The International Gas Union (IGU) has released its 2017 World LNG Report, examining the current state of the Global LNG Industry. The latest report highlights the dynamic 2016 experienced by the global LNG industry – with significant growth in LNG supply projects, as well as increases in demand for LNG as a fuel from new and existing markets across the globe. Global LNG trade in 2016 reached a record 258 million tonnes (MT) – an increase of 5% from 2015, and the largest ever year for LNG trade. This dramatic increase is particularly noticeable when compared with the average 0.5% growth rate of the previous four years. This jump can primarily be attributed to a significant increase in new supply, due largely to the start of exports from the US Gulf of Mexico, as well as the start of commercial operations in Australia Pacific LNG, among others. These new projects come about as governments, businesses and consumers become increasingly aware of the advantages of natural gas in the global energy mix, and are encouraging trends pointing to further growth in the LNG market. There was an also significant increase in demand as LNG finds a role as a fuel of choice in new markets. The most pronounced increase in demand comes from Asian markets, with China’s LNG consumption increasing dramatically by roughly 35% to 27 million tonnes per annum (MTPA). On the flip-side, some markets – including Japan and South Korea as the two largest – have shown signs of satiation as other forms of energy come to the fore, in part showing the flexible value of LNG as a fuel source. This was particularly prevalent in Brazil, where resurgence in hydro power has reduced demand for LNG by 80%. The latter half of 2016 saw Asian and spot LNG prices reach $9.95 per million British thermal units (MMBtu) by February 2017, due to disruptions to supply and cold winter temperatures. This followed a dip in price in the first half of the year to $4.05 MMBtu, primarily due to supply outstripping demand, generating an average Northeast Asian spot price for 2016 of $5.52 MMBtu. The UK National Balancing Point (NBP) finished 2016 at $5.44 MMBtu. LNG continues to play an essential role in the marine shipping sector – with 31 newbuilds delivered from shipyards to the LNG shipping fleet in 2016. This constitutes an increase of 7% compared to 2015. The IGU’s most recent report on Enabling Clean Marine Transport emphasises the monumental impact switching to LNG fuel can have on emissions generated by shipping, with one tanker on 3% bunker fuel producing as much in emissions as 50 million diesel-fuelled cars.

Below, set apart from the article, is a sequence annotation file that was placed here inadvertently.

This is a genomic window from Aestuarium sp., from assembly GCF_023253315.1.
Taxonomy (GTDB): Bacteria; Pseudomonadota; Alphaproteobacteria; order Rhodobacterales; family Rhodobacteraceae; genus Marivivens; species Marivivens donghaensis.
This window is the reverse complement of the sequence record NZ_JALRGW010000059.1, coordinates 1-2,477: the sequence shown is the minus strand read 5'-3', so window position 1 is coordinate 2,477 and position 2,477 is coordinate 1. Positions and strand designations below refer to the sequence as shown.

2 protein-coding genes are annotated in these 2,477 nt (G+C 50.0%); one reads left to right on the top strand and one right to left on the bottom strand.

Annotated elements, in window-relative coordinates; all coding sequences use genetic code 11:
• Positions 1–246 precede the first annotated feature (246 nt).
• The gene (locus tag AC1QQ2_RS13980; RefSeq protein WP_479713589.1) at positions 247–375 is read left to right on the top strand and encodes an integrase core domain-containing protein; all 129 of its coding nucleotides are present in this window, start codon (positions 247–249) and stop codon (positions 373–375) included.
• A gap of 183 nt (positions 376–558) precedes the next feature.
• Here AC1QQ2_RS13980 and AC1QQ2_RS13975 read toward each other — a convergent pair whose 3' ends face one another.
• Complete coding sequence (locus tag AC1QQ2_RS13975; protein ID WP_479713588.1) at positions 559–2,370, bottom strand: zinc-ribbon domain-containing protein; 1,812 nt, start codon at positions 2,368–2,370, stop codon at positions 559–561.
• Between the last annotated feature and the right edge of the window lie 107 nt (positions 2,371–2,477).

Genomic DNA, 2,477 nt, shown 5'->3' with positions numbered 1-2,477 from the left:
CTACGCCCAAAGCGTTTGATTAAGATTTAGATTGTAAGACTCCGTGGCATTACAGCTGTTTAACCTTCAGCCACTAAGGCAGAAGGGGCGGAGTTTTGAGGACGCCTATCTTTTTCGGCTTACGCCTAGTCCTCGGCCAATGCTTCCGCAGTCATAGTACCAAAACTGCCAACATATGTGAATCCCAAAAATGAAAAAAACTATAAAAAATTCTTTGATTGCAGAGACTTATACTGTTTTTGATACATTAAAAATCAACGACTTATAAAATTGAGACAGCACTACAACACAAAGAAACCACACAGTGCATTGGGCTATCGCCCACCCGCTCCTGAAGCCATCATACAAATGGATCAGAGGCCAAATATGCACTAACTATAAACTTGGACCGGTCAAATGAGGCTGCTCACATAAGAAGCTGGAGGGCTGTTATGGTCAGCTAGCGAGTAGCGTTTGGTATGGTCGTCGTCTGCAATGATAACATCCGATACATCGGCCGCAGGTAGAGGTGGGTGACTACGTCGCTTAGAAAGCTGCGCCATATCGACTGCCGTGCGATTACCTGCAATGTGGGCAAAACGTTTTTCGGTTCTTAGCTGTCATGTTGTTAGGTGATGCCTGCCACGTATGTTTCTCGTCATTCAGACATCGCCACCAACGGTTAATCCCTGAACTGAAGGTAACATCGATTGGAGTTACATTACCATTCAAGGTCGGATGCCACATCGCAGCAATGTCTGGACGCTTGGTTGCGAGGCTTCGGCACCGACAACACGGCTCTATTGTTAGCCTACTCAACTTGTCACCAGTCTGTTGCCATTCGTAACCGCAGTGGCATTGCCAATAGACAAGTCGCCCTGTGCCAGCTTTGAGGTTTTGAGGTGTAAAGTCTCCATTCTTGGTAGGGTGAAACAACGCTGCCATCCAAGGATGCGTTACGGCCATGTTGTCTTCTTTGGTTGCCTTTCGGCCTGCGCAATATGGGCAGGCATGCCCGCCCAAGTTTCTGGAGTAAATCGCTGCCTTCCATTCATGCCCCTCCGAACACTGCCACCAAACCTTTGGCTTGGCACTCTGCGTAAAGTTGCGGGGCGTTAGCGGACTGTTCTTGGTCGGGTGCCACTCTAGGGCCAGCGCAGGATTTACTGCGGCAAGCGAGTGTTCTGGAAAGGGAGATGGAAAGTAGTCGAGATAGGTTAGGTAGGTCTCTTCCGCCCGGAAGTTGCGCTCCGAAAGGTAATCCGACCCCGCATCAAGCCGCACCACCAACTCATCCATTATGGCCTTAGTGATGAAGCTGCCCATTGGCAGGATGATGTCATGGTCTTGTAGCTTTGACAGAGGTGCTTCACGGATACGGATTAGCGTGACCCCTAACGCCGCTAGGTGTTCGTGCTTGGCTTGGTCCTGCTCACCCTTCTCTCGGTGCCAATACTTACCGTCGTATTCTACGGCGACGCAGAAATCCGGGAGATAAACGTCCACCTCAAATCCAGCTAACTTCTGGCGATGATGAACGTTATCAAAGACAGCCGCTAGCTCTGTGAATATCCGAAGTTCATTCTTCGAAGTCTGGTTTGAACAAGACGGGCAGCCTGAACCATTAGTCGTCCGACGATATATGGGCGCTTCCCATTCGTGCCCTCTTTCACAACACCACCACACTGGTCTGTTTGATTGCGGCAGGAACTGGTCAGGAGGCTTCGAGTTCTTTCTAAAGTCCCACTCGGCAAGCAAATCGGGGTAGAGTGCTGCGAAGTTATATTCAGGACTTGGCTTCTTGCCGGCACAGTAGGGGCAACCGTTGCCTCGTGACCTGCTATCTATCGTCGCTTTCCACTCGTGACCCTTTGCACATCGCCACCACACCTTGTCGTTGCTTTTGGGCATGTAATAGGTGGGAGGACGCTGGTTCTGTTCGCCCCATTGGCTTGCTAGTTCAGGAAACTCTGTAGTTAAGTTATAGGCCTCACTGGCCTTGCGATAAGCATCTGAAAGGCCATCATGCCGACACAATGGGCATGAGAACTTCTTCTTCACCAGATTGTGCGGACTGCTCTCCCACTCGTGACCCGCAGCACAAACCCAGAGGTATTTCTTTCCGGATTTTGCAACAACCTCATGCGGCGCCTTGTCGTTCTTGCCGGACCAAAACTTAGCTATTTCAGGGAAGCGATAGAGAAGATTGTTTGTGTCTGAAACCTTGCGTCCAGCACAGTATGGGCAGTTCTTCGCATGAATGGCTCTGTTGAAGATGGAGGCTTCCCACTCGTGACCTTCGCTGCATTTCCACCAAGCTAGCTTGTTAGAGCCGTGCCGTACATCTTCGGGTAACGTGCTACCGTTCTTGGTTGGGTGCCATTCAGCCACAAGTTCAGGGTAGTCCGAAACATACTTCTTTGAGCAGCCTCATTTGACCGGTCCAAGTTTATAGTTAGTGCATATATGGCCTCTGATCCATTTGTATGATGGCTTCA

Global LNG trade jumps 5% in 2016
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